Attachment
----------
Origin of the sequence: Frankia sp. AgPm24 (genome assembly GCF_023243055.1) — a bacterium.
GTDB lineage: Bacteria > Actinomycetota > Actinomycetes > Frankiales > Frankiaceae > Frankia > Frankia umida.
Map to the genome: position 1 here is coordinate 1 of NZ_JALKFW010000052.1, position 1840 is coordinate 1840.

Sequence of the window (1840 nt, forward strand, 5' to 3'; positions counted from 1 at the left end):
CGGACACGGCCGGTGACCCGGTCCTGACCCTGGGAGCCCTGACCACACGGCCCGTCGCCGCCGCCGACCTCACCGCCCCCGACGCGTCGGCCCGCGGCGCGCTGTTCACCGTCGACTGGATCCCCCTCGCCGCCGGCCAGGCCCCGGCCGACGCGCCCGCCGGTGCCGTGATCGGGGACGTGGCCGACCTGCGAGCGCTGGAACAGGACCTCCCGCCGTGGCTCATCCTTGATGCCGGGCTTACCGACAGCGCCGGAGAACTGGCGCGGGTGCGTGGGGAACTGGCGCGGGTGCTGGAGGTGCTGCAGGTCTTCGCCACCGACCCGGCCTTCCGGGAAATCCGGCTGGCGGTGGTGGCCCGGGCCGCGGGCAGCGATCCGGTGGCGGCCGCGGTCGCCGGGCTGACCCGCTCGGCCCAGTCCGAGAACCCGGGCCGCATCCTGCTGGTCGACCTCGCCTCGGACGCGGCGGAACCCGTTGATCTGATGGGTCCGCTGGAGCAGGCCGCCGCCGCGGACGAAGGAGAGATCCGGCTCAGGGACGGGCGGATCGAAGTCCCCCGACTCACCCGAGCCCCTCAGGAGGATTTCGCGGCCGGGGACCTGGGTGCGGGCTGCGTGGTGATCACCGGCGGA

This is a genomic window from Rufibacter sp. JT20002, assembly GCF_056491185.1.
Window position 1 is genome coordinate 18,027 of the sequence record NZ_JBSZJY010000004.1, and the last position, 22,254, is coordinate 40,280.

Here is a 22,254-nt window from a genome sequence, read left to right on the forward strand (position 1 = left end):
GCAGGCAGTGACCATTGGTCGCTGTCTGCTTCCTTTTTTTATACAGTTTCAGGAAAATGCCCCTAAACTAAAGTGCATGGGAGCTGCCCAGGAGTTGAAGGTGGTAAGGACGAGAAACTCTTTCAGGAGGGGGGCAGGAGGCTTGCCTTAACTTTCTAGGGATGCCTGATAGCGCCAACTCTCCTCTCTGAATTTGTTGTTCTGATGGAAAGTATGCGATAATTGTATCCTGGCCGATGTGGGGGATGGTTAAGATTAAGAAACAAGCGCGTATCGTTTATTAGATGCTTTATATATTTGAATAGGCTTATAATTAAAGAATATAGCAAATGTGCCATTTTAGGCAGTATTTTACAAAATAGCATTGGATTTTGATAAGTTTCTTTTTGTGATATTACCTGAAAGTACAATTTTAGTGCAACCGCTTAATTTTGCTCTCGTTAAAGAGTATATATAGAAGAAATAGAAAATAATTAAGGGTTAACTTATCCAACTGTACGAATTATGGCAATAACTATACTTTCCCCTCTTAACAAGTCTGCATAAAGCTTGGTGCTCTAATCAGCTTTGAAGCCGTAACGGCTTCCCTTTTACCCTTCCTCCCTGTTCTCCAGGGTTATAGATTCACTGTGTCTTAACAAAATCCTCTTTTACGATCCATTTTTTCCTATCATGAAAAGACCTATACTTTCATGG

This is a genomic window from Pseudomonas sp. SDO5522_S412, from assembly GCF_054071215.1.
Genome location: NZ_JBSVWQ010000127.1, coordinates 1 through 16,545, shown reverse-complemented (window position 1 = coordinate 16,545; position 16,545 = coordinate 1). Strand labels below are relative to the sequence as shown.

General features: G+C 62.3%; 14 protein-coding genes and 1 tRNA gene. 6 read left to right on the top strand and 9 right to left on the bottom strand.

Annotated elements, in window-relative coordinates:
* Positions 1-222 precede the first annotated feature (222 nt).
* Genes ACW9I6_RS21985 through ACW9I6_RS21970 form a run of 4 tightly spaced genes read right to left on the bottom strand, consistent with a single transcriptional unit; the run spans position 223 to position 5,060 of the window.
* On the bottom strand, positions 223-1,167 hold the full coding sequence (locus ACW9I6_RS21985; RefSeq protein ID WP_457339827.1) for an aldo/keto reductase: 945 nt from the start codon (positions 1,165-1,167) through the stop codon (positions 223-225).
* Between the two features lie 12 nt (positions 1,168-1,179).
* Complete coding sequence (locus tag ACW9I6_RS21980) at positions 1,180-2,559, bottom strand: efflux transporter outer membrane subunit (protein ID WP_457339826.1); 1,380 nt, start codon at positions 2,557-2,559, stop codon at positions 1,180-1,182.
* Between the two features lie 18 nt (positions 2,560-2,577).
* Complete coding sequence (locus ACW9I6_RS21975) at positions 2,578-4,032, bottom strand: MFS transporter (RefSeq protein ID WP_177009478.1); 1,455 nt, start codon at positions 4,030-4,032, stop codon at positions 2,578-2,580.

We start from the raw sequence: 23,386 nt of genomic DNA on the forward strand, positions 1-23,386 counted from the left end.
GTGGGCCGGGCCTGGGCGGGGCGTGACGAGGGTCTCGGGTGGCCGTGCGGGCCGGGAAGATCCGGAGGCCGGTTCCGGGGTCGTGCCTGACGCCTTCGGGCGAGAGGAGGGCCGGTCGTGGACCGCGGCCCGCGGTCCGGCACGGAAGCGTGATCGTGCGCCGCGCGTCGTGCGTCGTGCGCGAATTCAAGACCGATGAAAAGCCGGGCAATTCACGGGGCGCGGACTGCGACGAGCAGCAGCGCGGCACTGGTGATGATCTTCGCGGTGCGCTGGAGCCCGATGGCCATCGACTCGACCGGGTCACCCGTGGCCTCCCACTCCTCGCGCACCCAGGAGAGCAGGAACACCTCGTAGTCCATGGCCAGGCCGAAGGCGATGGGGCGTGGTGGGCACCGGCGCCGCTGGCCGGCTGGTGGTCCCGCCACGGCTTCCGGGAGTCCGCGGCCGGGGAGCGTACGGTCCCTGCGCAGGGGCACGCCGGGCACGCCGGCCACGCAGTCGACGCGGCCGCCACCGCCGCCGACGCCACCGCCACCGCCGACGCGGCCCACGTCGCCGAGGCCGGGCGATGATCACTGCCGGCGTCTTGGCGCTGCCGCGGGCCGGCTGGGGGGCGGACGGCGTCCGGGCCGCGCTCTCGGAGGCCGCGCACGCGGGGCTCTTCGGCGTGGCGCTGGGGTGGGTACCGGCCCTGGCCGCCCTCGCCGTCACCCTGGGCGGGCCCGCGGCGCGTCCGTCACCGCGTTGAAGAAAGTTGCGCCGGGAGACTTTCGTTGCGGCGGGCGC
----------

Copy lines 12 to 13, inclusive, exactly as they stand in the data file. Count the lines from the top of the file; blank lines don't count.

General features: G+C 62.3%; 14 protein-coding genes and 1 tRNA gene. 6 read left to right on the top strand and 9 right to left on the bottom strand.

Annotated elements, in window-relative coordinates: